Could Artificial Food Dyes Harm Kids?

Could Artificial Food Dyes Harm Kids?

Orange-stained fingertips, an electric blue tongue, green lips. These are telltale signs your child has been eating artificially colored foods like cheese puffs, gummy snacks, and candy. You don’t have to look very far to find these dyes hiding in packaged fare. Parents should know the potential risks of these man-made colors.

What Are Artificial Food Colors?

In the past, artificial colors were primarily made from tar derived from coal. Now, synthetic food dyes mostly come from petroleum byproducts. The dyes are permitted under the U.S. Food, Drug, and Cosmetic Act (FD&C). That’s why you may see FD&C in the name of a color on a food label, such as “FD&C Blue 1.” Including FD&C in the name is optional, so it may simply be listed as “Blue 1.”

You may also see “lake” colors on food labels, such as “Blue 1 Lake.” These are straight dyes bound to another compound, typically aluminum compounds. This makes them more stable, so the colors don’t “bleed.” You will see them in items like cake mix, chewing gum, and hard candies. But aluminum is a heavy metal and could harm developing brains.

To check that artificial colors aren’t contaminated with certain toxic impurities, such as benzidine, each batch must be tested. But this testing is inadequate. For example, FDA testing detects benzidine by itself, but it doesn’t measure the chemical bound to other compounds. So, kids (and all of us) could be getting higher exposures to this cancer-causing contaminant than the FDA deems “safe.”

Artificial Food Dyes and Children

A scientific review from the University of California and the Center for Science in the Public Interest found that all the currently FDA-approved artificial food dyes come with some degree of health concern. In fact, more food dyes have been found to be risky compared to any other type of food additive used over the past century.

What’s especially worrisome is that exposures to food dyes and associated chemicals could have a bigger impact on small children, based on their lower body weight. Moreover, some of the evidence certifying food dyes are safe is outdated and based on unrealistically low intakes. 

On average, we’re consuming five times the amount of artificial food colors compared to the 1950s. Children tend to consume more of the food dyes than adults.

Some of the top concerns about artificial food dyes used today are their potential effects on cancer risk, gut damage, DNA (genetic) damage, and allergies. A growing body of research also suggests artificial colors could cause hyperactivity, poor attention, and impulsiveness in children.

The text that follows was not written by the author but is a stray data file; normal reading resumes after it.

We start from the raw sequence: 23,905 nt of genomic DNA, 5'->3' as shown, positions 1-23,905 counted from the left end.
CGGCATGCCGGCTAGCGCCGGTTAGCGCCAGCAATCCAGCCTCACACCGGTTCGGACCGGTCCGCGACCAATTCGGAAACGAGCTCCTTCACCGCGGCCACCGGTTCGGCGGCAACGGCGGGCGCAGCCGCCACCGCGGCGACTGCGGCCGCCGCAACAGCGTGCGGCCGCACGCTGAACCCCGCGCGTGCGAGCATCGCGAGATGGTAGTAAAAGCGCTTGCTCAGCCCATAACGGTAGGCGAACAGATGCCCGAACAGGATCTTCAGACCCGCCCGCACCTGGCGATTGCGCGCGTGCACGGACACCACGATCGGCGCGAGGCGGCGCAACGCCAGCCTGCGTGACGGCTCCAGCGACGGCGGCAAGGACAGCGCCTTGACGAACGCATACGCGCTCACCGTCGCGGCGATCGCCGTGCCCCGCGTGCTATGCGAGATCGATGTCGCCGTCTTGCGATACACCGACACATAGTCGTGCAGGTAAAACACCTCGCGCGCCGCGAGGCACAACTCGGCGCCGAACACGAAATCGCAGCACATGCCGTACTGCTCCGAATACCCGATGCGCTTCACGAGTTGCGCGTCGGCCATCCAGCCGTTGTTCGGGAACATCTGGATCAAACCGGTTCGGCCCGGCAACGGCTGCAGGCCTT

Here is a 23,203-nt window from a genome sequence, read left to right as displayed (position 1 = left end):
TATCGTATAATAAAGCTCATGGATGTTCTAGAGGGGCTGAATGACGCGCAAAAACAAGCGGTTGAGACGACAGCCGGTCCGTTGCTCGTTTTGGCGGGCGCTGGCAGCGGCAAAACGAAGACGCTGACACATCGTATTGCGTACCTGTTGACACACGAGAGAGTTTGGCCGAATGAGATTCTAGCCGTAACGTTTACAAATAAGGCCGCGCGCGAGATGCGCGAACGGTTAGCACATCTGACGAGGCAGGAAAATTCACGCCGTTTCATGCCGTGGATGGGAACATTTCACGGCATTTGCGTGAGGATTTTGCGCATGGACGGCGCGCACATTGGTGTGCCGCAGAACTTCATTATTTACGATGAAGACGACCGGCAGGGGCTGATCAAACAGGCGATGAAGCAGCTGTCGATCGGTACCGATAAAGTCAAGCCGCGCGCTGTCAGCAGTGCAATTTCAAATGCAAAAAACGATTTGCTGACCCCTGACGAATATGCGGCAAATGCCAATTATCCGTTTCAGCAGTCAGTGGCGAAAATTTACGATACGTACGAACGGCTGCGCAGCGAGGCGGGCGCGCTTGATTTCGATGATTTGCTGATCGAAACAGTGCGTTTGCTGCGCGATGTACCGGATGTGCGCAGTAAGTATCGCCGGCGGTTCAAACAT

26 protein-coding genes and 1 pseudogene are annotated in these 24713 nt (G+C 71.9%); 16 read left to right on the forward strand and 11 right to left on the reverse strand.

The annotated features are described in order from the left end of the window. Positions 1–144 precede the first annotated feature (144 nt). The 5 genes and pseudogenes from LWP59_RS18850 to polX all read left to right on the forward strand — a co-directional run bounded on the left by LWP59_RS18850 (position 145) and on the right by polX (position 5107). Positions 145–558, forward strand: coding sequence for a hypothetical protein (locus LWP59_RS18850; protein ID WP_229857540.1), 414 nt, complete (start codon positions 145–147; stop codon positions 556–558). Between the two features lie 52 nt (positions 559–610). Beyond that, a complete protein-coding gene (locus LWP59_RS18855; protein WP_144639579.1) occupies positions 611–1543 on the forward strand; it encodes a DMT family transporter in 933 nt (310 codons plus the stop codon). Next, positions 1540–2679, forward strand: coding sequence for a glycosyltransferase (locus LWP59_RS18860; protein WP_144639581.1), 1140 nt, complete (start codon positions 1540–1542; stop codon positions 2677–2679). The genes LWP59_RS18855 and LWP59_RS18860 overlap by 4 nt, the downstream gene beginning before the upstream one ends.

The tricky thing is that not all kids are equally affected. Studies and parents’ reports suggest some children seem to be more sensitive to the food dyes than other kids.

Common Artificial Food Dyes

Seven FD&C artificial dyes are FDA-approved for general use in food. You’ll find them in items like breakfast cereals, yogurt, gelatins, crackers, snack chips, sauces, ice cream, sherbet, popsicles, baked goods, frosting, fruit juice drinks, sodas, candy, and other sweets. 

Here are the names of the seven dyes, along with a look at some of the potential health risks:

  • Blue 1 (Brilliant Blue): bright blue color. Lab tests suggest it may be toxic to nerves. This is especially worrisome for fetuses and babies under six months old since their blood-brain barrier (the protective cells lining the brain’s blood vessels) isn’t fully developed.
  • Blue 2 (Indigotine or Indigo Carmine): royal blue color. Animal research suggests it could increase the risk of brain tumors.
  • Green 3 (Fast Green): turquoise color. Animal and lab studies suggest it may increase the risk of bladder cancer.
  • Red 3 (Erythrosine): pink-red color (such as in maraschino cherries). It has been shown to cause cancer in animals. 
  • Red 40 (Allura Red): orange-red color. Animal research suggests it could interfere with learning and memory.
  • Yellow 5 (Tartrazine): lemon-yellow color. Some people have developed hives or other allergy symptoms after consuming this dye.
  • Yellow 6 (Sunset Yellow): orange color. Similar to Yellow 5, this color has also caused hypersensitivity or allergy-type symptoms.

All the above colors are required to be listed individually on the food label if present. Look for them in the “Ingredients” section of the label. About 90% of artificial colors used today are Red 40, Yellow 5, and Yellow 6.

By the way, the reason for the seemingly erratic numbering system for food dyes is that many of them have already been banned due to safety concerns. That’s why you won’t see dyes like Yellow 1, 2, 3, and 4 in foods. Animal studies showed these artificial colors caused various types of organ damage.

The next time you see eye-popping colors in foods, check to see where the color is coming from. Even if you don’t catch all of them, helping kids cut back on artificial colors could help. The risks generally increase the more children consume the food dyes.

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